MILWAUKEE — Violence on the opening night of the Wisconsin State Fair by rampaging youths prompted extraordinary measures Friday: Gov. Scott Walker called in the State Patrol and fair officials implemented new rules to keep unattended minors off the grounds at night.
Milwaukee Mayor Tom Barrett and Police Chief Ed Flynn, meanwhile, vowed Friday to beef up policing at this weekend's public events around the city to limit any chance of more violence.
The trouble at the fair started around 7 p.m. Thursday in the Midway area, where the amusement rides are, when fights broke out among black youths, said Tom Struebing, chief of the State Fair police. Those fights did not appear to be racially motivated, but witnesses said later attacks were.
Then, around closing time at 11 p.m., witnesses told the Journal Sentinel, dozens to hundreds of black youths attacked white people as they left the fair, punching and kicking people, and shaking and pounding on vehicles.
At least 31 people were arrested — many for disorderly conduct — in connection with the series of incidents on the fairgrounds and on the streets outside. At least 11 people, seven of them police officers, were injured, officials said. Twenty-four people were arrested within the fairgrounds by State Fair police. West Allis police arrested seven people, five of them juveniles, outside the fairgrounds.
Struebing said two injured officers were hospitalized; one was hit in the face with an improvised weapon, the other suffered a concussion.
"We normally can handle anything in the park," Struebing said.
Because of the violence, Rick Frenette, CEO of the fair, announced that the fair would immediately implement a policy in which no youths under 18 years of age would be allowed onto the grounds after 5 p.m. without a parent or guardian at least 21 years old.
Walker made the decision to provide extra State Patrol help after reviewing the incidents, said his spokesman, Cullen Werwie.
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"We will continue to evaluate the situation and make any adjustments necessary to ensure a successful and safe event. We will be doing everything in our power to ensure that parents feel that it is safe to bring their children to the world's best fair," Werwie said in a statement.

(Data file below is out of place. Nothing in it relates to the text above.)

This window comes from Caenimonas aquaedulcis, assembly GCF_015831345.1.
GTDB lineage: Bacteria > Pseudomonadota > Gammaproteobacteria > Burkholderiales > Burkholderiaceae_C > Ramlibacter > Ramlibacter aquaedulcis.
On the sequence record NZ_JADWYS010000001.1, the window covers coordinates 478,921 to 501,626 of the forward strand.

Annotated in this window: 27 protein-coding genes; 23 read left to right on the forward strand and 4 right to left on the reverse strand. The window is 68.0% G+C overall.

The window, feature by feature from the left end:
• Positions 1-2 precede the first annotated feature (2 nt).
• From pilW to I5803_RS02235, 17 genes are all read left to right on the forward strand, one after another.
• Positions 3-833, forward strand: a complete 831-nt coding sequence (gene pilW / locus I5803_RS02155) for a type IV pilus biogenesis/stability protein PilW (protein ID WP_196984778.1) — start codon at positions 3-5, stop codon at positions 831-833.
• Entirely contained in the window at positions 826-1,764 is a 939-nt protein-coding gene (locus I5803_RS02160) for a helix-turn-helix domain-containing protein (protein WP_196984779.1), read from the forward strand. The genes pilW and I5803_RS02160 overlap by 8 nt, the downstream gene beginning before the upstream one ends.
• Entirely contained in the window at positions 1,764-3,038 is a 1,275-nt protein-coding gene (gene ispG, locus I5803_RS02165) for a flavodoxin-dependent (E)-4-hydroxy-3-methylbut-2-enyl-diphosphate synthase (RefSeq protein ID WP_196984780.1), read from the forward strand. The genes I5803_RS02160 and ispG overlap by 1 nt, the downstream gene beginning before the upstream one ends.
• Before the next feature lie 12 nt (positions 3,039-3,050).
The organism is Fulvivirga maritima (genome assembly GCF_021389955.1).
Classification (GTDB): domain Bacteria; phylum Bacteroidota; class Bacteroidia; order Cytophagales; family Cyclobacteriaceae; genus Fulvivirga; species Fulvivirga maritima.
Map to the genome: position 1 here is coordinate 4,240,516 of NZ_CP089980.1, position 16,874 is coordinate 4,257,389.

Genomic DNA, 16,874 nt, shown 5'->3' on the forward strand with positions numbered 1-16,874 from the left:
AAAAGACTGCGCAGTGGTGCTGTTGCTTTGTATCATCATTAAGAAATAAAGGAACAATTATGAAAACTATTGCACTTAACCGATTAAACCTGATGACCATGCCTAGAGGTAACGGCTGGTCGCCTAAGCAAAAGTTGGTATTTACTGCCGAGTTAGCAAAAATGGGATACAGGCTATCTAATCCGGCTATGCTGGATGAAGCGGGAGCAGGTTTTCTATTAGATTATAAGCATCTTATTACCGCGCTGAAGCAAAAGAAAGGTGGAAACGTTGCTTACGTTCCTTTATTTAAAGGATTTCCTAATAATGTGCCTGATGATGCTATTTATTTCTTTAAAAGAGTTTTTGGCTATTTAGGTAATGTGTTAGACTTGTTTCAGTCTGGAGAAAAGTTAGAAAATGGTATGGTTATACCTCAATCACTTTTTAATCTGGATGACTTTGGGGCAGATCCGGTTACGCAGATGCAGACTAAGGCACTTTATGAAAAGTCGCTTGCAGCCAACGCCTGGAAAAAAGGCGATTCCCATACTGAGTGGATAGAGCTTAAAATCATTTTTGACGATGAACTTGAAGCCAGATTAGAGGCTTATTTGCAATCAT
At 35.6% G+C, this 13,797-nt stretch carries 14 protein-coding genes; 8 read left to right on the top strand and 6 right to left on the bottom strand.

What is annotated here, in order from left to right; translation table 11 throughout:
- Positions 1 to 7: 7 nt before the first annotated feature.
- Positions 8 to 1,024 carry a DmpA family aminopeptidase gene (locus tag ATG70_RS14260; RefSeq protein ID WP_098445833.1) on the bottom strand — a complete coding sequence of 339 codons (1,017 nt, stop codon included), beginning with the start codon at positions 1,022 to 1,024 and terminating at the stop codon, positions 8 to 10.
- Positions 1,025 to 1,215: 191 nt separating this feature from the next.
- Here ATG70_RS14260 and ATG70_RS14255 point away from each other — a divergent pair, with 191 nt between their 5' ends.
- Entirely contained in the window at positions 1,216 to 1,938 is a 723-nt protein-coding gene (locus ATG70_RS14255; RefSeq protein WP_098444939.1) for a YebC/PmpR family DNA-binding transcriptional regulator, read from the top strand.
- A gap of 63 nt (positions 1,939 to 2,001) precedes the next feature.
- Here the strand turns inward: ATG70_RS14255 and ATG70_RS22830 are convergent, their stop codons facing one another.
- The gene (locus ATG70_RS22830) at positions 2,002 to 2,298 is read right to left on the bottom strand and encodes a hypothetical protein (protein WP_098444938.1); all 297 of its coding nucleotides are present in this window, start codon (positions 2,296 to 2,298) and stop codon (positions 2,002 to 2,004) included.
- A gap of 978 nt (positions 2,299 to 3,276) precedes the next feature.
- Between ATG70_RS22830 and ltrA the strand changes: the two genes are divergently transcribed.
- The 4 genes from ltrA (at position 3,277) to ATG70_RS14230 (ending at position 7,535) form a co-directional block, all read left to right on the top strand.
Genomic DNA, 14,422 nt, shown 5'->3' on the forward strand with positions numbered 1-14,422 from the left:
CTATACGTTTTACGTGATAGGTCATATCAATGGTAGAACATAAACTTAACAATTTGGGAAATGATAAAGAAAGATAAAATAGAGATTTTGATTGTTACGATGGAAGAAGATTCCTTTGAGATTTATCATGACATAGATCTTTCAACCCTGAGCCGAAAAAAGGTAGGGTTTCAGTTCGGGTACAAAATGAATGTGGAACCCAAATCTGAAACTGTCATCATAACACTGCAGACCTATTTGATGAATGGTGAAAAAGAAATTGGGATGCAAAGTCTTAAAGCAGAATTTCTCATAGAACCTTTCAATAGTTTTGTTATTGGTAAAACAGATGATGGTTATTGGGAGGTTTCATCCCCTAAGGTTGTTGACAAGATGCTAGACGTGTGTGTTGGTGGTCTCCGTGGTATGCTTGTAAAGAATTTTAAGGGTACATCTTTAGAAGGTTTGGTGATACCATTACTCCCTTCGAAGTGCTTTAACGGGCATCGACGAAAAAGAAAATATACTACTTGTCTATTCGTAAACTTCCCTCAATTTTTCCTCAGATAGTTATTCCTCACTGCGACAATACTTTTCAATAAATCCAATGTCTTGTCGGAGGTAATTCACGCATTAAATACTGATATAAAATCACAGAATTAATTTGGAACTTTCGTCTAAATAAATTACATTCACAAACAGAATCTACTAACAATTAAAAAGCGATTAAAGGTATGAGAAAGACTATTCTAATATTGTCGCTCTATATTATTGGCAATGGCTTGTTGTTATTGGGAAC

On Friday, fair security started setting up extra metal fencing at entrances around 5 p.m.
Patrice Harris, fair communications manager, said identification will be checked at each gate in the area where bags are searched.
At one of the gates, at least 70 people had their IDs checked within the first hour. All appeared to be minors who were not with guardians.
West Allis, Milwaukee and State Fair police spent Friday trying to piece together what happened. But they could not say what started the situation.
Witnesses told the Journal Sentinel the attacks appeared to be unprovoked and racially motivated.
Jon Stikl of Oak Creek said he was stuck in traffic as a group of young people blocked cars near the fair gate after he picked up family members attending the fair.
"We noticed a group of five to 10 young black males run up and jump a young white male for no other reason than him being white," Stikl said. They knocked him to the ground and then a group of 15 black men kicked and stomped on him, Stikl said.
"My wife's brother jumped out of the car — his natural reaction was to try to break it up. Before you knew it, five or 10 guys were on him and started punching at him. My wife was able to pull him back in the car. So now they surrounded my car and just started punching through the windows, kicking and shaking the car, screaming racial things."